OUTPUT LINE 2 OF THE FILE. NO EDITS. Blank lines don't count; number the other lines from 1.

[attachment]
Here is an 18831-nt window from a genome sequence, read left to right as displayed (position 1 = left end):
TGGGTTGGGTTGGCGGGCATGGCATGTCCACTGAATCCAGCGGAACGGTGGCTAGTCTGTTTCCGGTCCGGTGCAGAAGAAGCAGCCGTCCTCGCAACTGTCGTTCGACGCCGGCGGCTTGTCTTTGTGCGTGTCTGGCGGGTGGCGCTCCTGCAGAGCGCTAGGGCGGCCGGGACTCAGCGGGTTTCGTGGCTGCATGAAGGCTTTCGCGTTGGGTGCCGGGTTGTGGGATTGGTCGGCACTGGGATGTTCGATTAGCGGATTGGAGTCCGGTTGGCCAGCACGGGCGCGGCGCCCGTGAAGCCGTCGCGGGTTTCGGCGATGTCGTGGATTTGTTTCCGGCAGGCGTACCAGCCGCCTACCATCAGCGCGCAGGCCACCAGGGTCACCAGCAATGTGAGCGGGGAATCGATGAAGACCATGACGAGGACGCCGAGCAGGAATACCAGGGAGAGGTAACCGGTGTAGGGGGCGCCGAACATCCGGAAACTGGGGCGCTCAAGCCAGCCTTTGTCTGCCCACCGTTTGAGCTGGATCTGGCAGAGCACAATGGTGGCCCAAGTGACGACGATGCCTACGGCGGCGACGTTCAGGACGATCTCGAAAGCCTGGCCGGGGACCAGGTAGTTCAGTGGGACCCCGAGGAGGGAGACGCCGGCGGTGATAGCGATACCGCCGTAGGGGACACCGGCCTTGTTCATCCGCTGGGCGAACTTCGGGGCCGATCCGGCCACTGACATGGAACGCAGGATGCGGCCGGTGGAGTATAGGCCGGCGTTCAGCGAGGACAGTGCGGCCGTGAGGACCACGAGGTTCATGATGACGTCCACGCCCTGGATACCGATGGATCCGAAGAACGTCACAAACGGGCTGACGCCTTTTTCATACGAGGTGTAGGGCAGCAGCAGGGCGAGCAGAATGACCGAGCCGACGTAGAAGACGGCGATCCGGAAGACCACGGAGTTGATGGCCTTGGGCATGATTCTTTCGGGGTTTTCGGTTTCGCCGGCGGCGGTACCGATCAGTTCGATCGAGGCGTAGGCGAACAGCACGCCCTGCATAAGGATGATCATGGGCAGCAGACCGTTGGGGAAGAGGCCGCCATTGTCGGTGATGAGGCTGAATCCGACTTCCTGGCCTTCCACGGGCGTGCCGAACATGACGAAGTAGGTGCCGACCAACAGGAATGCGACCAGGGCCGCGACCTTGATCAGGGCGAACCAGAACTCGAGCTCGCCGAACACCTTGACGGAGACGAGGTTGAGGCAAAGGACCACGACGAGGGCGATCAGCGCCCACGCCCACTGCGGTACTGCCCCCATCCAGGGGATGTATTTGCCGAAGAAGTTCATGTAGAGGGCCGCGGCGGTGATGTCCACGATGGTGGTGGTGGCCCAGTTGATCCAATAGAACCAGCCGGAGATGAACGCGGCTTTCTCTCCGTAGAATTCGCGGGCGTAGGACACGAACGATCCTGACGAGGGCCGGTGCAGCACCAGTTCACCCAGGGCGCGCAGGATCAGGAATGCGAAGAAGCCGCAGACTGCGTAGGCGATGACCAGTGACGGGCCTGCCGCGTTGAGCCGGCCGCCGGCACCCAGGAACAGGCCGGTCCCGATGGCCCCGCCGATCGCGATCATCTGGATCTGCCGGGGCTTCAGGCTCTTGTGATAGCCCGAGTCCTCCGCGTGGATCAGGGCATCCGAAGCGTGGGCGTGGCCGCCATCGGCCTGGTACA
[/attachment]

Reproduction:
TGGGTTGGGTTGGCGGGCATGGCATGTCCACTGAATCCAGCGGAACGGTGGCTAGTCTGTTTCCGGTCCGGTGCAGAAGAAGCAGCCGTCCTCGCAACTGTCGTTCGACGCCGGCGGCTTGTCTTTGTGCGTGTCTGGCGGGTGGCGCTCCTGCAGAGCGCTAGGGCGGCCGGGACTCAGCGGGTTTCGTGGCTGCATGAAGGCTTTCGCGTTGGGTGCCGGGTTGTGGGATTGGTCGGCACTGGGATGTTCGATTAGCGGATTGGAGTCCGGTTGGCCAGCACGGGCGCGGCGCCCGTGAAGCCGTCGCGGGTTTCGGCGATGTCGTGGATTTGTTTCCGGCAGGCGTACCAGCCGCCTACCATCAGCGCGCAGGCCACCAGGGTCACCAGCAATGTGAGCGGGGAATCGATGAAGACCATGACGAGGACGCCGAGCAGGAATACCAGGGAGAGGTAACCGGTGTAGGGGGCGCCGAACATCCGGAAACTGGGGCGCTCAAGCCAGCCTTTGTCTGCCCACCGTTTGAGCTGGATCTGGCAGAGCACAATGGTGGCCCAAGTGACGACGATGCCTACGGCGGCGACGTTCAGGACGATCTCGAAAGCCTGGCCGGGGACCAGGTAGTTCAGTGGGACCCCGAGGAGGGAGACGCCGGCGGTGATAGCGATACCGCCGTAGGGGACACCGGCCTTGTTCATCCGCTGGGCGAACTTCGGGGCCGATCCGGCCACTGACATGGAACGCAGGATGCGGCCGGTGGAGTATAGGCCGGCGTTCAGCGAGGACAGTGCGGCCGTGAGGACCACGAGGTTCATGATGACGTCCACGCCCTGGATACCGATGGATCCGAAGAACGTCACAAACGGGCTGACGCCTTTTTCATACGAGGTGTAGGGCAGCAGCAGGGCGAGCAGAATGACCGAGCCGACGTAGAAGACGGCGATCCGGAAGACCACGGAGTTGATGGCCTTGGGCATGATTCTTTCGGGGTTTTCGGTTTCGCCGGCGGCGGTACCGATCAGTTCGATCGAGGCGTAGGCGAACAGCACGCCCTGCATAAGGATGATCATGGGCAGCAGACCGTTGGGGAAGAGGCCGCCATTGTCGGTGATGAGGCTGAATCCGACTTCCTGGCCTTCCACGGGCGTGCCGAACATGACGAAGTAGGTGCCGACCAACAGGAATGCGACCAGGGCCGCGACCTTGATCAGGGCGAACCAGAACTCGAGCTCGCCGAACACCTTGACGGAGACGAGGTTGAGGCAAAGGACCACGACGAGGGCGATCAGCGCCCACGCCCACTGCGGTACTGCCCCCATCCAGGGGATGTATTTGCCGAAGAAGTTCATGTAGAGGGCCGCGGCGGTGATGTCCACGATGGTGGTGGTGGCCCAGTTGATCCAATAGAACCAGCCGGAGATGAACGCGGCTTTCTCTCCGTAGAATTCGCGGGCGTAGGACACGAACGATCCTGACGAGGGCCGGTGCAGCACCAGTTCACCCAGGGCGCGCAGGATCAGGAATGCGAAGAAGCCGCAGACTGCGTAGGCGATGACCAGTGACGGGCCTGCCGCGTTGAGCCGGCCGCCGGCACCCAGGAACAGGCCGGTCCCGATGGCCCCGCCGATCGCGATCATCTGGATCTGCCGGGGCTTCAGGCTCTTGTGATAGCCCGAGTCCTCCGCGTGGATCAGGGCATCCGAAGCGTGGGCGTGGCCGCCATCGGCCTGGTACA